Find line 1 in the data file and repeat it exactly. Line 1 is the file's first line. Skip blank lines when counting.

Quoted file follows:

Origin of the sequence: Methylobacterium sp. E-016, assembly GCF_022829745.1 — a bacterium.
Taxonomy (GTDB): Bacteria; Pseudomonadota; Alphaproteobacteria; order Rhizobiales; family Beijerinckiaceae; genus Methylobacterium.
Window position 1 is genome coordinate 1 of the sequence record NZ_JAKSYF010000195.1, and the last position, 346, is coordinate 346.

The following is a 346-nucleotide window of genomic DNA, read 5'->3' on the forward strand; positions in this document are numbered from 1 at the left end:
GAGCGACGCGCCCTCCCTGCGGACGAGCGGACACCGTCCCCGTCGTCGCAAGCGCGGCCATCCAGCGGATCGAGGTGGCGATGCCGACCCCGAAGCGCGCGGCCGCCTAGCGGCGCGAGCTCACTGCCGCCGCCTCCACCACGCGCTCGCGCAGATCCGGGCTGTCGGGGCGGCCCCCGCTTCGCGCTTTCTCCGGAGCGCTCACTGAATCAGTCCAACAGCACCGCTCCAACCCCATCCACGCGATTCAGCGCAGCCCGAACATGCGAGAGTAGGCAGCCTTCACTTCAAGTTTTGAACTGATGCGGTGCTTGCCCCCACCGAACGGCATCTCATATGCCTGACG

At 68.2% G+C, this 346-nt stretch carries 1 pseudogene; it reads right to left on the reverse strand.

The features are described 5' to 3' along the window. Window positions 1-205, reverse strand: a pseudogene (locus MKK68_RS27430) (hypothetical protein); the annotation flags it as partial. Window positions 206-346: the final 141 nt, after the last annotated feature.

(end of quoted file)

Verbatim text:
Origin of the sequence: Methylobacterium sp. E-016, assembly GCF_022829745.1 — a bacterium.